Friday, April 15, 2011

La Gleize 20th AM AAR

We both went idle overnight.

   For the morning attack, I bought another 5-pack of Shermans, and got ANOTHER flamethrower tank. I also bought two infantry platoons, the heavy MG platoon and a bombardment. The shermans and the infantry would attack into Bourgemont. The MGs would truck into the area in the south around the mill.

   We started off with a bombardment in the north. It didn't do too much damage. It did break a squad or two, and get a fire going that would eventually burn down a great deal of the town.

   Interesting note: using the historical weather, the heaviest mist level is in effect for this scenario. Because Very Heavy and Extremely Heavy Mist are LOS hindrances (not LV), there is no FFMO or interdiction. It makes this date a must attack for the US.

  The first move in the Bourgemont area was to try to clear the German infantry lurking near the map edge.  Since shermans are like nickles in this thing, I felt like I could take some risk. I entered the first tank and drove straight at the squad and leader  who were hanging around a few hexes east of the woods. That tank got all blowed up by a faust. Now that they were fired out, I entered the flametank and made the overrun. I 12'd out the FT on the first roll, but the squad and leader did break and scurry off in to the woods.

   A few tuns later, they would re-emerge to kill that same tank with another 'faust.  Flame tanks are not like nickles.

  The infantry moved in and broke a German FT squad who routed away, and got another DC toting squad to disrupt and surrender. The town of Bougemont itself was defended mostly by dummies and minefields, which did cause some casualties.

       The attack soon bogged down to a stalemate as the main German line proved tough to crack.The defense was anchored by a panther hull down behind a roadblock, and infantry who could fire from the tree line, then disappear into the woods when broken.

       In the south, I hadn't planned to do much attacking. With most of the fresh assets in use in the north, I thought that the mill would just be too tough to take.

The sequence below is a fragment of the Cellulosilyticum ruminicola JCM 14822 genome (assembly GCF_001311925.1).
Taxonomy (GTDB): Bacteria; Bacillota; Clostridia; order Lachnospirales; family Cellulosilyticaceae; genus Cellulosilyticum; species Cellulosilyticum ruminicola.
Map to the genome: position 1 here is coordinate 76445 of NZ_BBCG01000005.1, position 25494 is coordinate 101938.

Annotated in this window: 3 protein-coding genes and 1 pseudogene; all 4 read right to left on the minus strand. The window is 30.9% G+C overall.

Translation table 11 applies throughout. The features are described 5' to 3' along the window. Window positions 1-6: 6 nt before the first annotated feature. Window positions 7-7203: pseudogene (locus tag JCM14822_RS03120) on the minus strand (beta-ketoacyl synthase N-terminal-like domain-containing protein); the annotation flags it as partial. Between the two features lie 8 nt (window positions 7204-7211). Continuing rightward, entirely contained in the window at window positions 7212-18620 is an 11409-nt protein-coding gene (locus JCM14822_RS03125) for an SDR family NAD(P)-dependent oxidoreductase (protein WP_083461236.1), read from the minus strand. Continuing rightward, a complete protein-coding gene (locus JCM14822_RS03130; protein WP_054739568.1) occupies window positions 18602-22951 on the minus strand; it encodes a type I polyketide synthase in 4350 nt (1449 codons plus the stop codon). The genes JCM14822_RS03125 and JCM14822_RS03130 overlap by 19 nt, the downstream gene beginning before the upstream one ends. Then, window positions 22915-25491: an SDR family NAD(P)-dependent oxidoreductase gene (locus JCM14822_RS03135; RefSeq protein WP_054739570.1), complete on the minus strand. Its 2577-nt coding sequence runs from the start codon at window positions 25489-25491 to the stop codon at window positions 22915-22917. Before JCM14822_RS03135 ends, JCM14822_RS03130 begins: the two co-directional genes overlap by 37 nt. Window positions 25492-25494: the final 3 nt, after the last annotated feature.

I brought my MG's on by truck mostly to try to guard against a counterattack on the bridge. Otherwise, my plan here was to lob some mortar rounds across the stream and hope to get lucky with a Critical Hit.

    I sent out a half squad of volunteers to retrieve a bazooka that had been dropped in the stream during the previous scenario. When they did so without incident, I decided to go knock on the door of the mill, and see if anyone was home.

    Dummies, and another minefield. Took the mill without a shot. Over the course of the next few turns we found out that three more German stacks in that area were dummies.  I starting pushing more infantry across the stream.

    Mid game the Germans made a half hearted counterattack towards a foxhole location north of the mill, sending a squad and a panther forward by armored assault. Just then, the good guys caught a break when the mist lightened up, bringing the panther's side armor into view of a sherman moving up the right flank of my bridgehead. Boom.

   Soon, that situation would roughly play out in reverse. I sent a squad forward with the other flame tank (also burned out) to try to take a foxhole location a little deeper into enemy territory. The tank was killed as the squad pushed forward into melee. When the Germans fired into the melee, the 6ML Americans broke, and the fanatic SS squad was unharmed.

   All in all, it was probably about a push. we both lost 3 squads of infantry. I lost two shermans, the Germans lost a panther. The attack in the north bogged down, but the mill fell into my hands unexpectedly. Still anybodies game.

Friday, April 1, 2011

Google Earth Detective

According to Charles MacDonald, on the night of December 23rd, Peiper received permission to break out from La Gleize.  Abandoning (and destroying) their vehicles, the column of 800 men set out on foot. Peiper conscripted two locals to serve as guides. 

"They led the Germans to a small wooden bridge spanning the Ambleve underneath the remains of a demolished railroad bridge."

This photo was placed on Google earth at point roughly due south of the Werimont farm area. No hard evidence here, but it seems likely to be the bridge described.